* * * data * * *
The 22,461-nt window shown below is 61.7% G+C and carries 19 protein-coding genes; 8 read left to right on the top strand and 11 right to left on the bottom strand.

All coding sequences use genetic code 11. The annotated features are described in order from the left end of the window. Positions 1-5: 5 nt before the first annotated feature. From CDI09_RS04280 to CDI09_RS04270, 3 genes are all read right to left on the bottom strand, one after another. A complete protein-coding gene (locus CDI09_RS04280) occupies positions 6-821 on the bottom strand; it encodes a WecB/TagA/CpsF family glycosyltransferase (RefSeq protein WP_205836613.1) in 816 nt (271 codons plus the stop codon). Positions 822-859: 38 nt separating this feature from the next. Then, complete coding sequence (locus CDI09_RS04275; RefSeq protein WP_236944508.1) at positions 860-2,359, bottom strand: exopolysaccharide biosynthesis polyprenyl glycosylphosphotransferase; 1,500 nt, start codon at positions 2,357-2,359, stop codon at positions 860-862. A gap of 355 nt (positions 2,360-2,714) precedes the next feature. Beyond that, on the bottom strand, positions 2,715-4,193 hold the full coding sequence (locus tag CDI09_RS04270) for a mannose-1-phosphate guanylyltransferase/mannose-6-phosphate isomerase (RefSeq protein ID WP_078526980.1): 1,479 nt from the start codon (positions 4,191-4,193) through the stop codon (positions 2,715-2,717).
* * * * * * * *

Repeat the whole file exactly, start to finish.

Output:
The 22,461-nt window shown below is 61.7% G+C and carries 19 protein-coding genes; 8 read left to right on the top strand and 11 right to left on the bottom strand.

All coding sequences use genetic code 11. The annotated features are described in order from the left end of the window. Positions 1-5: 5 nt before the first annotated feature. From CDI09_RS04280 to CDI09_RS04270, 3 genes are all read right to left on the bottom strand, one after another. A complete protein-coding gene (locus CDI09_RS04280) occupies positions 6-821 on the bottom strand; it encodes a WecB/TagA/CpsF family glycosyltransferase (RefSeq protein WP_205836613.1) in 816 nt (271 codons plus the stop codon). Positions 822-859: 38 nt separating this feature from the next. Then, complete coding sequence (locus CDI09_RS04275; RefSeq protein WP_236944508.1) at positions 860-2,359, bottom strand: exopolysaccharide biosynthesis polyprenyl glycosylphosphotransferase; 1,500 nt, start codon at positions 2,357-2,359, stop codon at positions 860-862. A gap of 355 nt (positions 2,360-2,714) precedes the next feature. Beyond that, on the bottom strand, positions 2,715-4,193 hold the full coding sequence (locus tag CDI09_RS04270) for a mannose-1-phosphate guanylyltransferase/mannose-6-phosphate isomerase (RefSeq protein ID WP_078526980.1): 1,479 nt from the start codon (positions 4,191-4,193) through the stop codon (positions 2,715-2,717).